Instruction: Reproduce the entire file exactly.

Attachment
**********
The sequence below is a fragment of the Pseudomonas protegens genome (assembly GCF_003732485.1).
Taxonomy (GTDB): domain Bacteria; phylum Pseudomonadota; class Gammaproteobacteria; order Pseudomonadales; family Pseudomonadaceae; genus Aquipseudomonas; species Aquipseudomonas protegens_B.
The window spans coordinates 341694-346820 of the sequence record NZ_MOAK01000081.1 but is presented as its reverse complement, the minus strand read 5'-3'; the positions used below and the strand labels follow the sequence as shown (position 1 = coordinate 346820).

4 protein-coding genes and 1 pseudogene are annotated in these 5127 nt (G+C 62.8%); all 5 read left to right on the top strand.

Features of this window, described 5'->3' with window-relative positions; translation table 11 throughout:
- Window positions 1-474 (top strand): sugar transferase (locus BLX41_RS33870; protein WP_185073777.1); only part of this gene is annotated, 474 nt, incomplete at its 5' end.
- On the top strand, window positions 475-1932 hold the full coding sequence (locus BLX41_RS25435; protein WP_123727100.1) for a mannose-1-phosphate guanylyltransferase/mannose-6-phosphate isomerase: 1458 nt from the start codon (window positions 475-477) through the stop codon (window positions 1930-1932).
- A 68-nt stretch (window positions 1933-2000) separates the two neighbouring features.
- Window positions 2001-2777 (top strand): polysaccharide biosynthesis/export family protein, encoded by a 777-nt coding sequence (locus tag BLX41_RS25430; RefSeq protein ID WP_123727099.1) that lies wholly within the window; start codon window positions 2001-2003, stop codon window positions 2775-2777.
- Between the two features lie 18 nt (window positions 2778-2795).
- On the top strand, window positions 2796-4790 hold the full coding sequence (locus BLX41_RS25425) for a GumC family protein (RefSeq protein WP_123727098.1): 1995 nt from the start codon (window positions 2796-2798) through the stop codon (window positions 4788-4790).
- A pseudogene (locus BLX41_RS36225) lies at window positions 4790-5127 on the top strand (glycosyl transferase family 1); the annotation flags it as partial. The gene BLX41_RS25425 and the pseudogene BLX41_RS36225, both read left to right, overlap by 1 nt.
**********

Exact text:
The sequence below is a fragment of the Pseudomonas protegens genome (assembly GCF_003732485.1).
Taxonomy (GTDB): domain Bacteria; phylum Pseudomonadota; class Gammaproteobacteria; order Pseudomonadales; family Pseudomonadaceae; genus Aquipseudomonas; species Aquipseudomonas protegens_B.
The window spans coordinates 341694-346820 of the sequence record NZ_MOAK01000081.1 but is presented as its reverse complement, the minus strand read 5'-3'; the positions used below and the strand labels follow the sequence as shown (position 1 = coordinate 346820).

4 protein-coding genes and 1 pseudogene are annotated in these 5127 nt (G+C 62.8%); all 5 read left to right on the top strand.

Features of this window, described 5'->3' with window-relative positions; translation table 11 throughout:
- Window positions 1-474 (top strand): sugar transferase (locus BLX41_RS33870; protein WP_185073777.1); only part of this gene is annotated, 474 nt, incomplete at its 5' end.
- On the top strand, window positions 475-1932 hold the full coding sequence (locus BLX41_RS25435; protein WP_123727100.1) for a mannose-1-phosphate guanylyltransferase/mannose-6-phosphate isomerase: 1458 nt from the start codon (window positions 475-477) through the stop codon (window positions 1930-1932).
- A 68-nt stretch (window positions 1933-2000) separates the two neighbouring features.
- Window positions 2001-2777 (top strand): polysaccharide biosynthesis/export family protein, encoded by a 777-nt coding sequence (locus tag BLX41_RS25430; RefSeq protein ID WP_123727099.1) that lies wholly within the window; start codon window positions 2001-2003, stop codon window positions 2775-2777.
- Between the two features lie 18 nt (window positions 2778-2795).
- On the top strand, window positions 2796-4790 hold the full coding sequence (locus BLX41_RS25425) for a GumC family protein (RefSeq protein WP_123727098.1): 1995 nt from the start codon (window positions 2796-2798) through the stop codon (window positions 4788-4790).
- A pseudogene (locus BLX41_RS36225) lies at window positions 4790-5127 on the top strand (glycosyl transferase family 1); the annotation flags it as partial. The gene BLX41_RS25425 and the pseudogene BLX41_RS36225, both read left to right, overlap by 1 nt.